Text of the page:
Sarbanes-Oxley Act Sarbanes-Oxley The Integrity of Financial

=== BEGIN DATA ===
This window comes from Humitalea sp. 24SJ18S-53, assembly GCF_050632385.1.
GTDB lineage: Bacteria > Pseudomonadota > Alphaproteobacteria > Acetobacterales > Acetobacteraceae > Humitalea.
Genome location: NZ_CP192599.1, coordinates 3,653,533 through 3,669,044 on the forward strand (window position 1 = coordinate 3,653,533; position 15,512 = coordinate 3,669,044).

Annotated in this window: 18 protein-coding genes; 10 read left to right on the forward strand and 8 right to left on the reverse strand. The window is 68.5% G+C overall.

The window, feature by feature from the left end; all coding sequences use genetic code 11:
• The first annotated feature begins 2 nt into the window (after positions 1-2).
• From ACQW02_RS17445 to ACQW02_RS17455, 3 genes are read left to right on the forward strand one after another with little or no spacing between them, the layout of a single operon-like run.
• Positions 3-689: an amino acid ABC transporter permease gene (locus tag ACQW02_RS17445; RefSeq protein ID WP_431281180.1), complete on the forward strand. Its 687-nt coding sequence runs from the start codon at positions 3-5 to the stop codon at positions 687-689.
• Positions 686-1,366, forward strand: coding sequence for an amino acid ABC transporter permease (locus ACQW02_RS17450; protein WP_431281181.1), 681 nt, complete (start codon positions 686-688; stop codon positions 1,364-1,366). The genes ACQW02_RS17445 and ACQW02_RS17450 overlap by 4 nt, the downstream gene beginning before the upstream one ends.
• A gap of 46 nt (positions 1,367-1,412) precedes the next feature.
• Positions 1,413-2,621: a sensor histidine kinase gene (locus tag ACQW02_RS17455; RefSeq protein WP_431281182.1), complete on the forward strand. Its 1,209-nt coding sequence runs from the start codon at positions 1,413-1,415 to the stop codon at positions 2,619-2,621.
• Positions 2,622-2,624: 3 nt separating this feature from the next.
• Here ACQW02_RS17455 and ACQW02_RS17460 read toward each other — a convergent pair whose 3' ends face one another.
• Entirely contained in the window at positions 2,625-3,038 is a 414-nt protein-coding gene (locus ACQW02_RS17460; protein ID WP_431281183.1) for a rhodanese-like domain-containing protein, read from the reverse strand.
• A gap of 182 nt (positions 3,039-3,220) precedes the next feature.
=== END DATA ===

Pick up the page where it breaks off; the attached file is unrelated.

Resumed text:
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The Sarbanes-Oxley Act (SOX) signed into law in July 2002 was intended to improve the accuracy of the financial statements prepared by publicly held companies. Please read the attached summary of this Act in order to answer this question. A. Discuss how this law is likely to affect each of the following 6 issues: (Note: you should begin with a brief statement of the law as it pertains to each question and then explain the intended effect.) 1. Audit committees of public company boards of directors 2. The CEO’s and CFO’s of public companies 3. Outside independent audit firms 4. SOX section 404 on Internal Control 5. The accuracy of public company financial statements and the cost of capital for public companies 6. What changes should be made to SOX? . Sarbanes-Oxley Act PPT.ppt Sarbanes-Oxley Act Sarbanes-Oxley The Integrity of Financial Reporting The Integrity of Financial Reporting The The Gatekeepers (Guardians) are: The U.S. Securities & Exchange Commission (SEC) The Public Company Accounting Oversight Board (PCAOB) The Independent Audit Firm The Audit Committee of the Corporate Board of Directors The Internal Audit Function The Internal Control System Corporate Governance & Corporate Financial Reporting U.S. Securities & Exchange Commission (SEC) Public Company Accounting Oversight Board (PCAOB) Independent Audit Firm Corporate Board Of Directors CEO & CFO Audit Committee Internal Audit Function Internal Control System The U.S. Securities & Exchange Commission (SEC) (SEC) The mission of the SEC is to protect investors, maintain orderly and efficient financial markets, and facilitate capital formation. The laws and rules governing the securities industry derive from a straightforward concept: all investors, large or small, should have access to certain basic facts about an investment prior to buying it, and so long as they hold it. Therefore the SEC requires public companies to disclose meaningful financial and other information to the public. This provides a common pool of knowledge for all investors to judge for themselves whether to buy, sell, or hold a particular security. For more visit: http://www.sec.gov/about/whatwedo.shtml Public Company Accounting Oversight Board (PCAOB) The PCAOB is a private, nonprofit corporation created by the Sarbanes­Oxley Act of 2002, under the oversight of the SEC, to supervise the auditors of public companies. The PCAOB was created to protect investors and the public interest. The PCAOB Board consists of five members, appointed by the SEC All accounting firms that perform public company audits must register with, and be regulated by, the PCAOB. The PCAOB performs regular inspections of the audit quality control systems of registered audit firms. The PCAOB sets auditing standards and related rules for public company audits, subject to SEC approval. The PCAOB has an enforcement division to discipline audit firms that do not adhere to its auditing standards and related rules. For more visit: http://www.pcaobus.org/index.aspx Independent Audit Firms Independent There are 1,867 audit firms registered with the PCAOB. But the vast majority of large public companies are audited by just one of the “Big Four” audit firms. Sarbanes­Oxley (SOX) main provisions for audit firms: – Section 204­ Auditors must report all critical accounting – policies and practices to the company’s audit committee. – Section 203­ The lead audit and reviewing partner must rotate off the audit every 5 years. – Section 201­ Prohibits any public accounting firm from performing non­audit services for public company audit clients. – Section 303: Improper Influence on Conduct of Audits. It is unlawful for any public company officer or director to fraudulently influence, coerce, manipulate, or mislead any auditor for the purpose of rendering the financial statements materially misleading. – Section 404: The auditor shall attest to, and report on, the assessment of internal c

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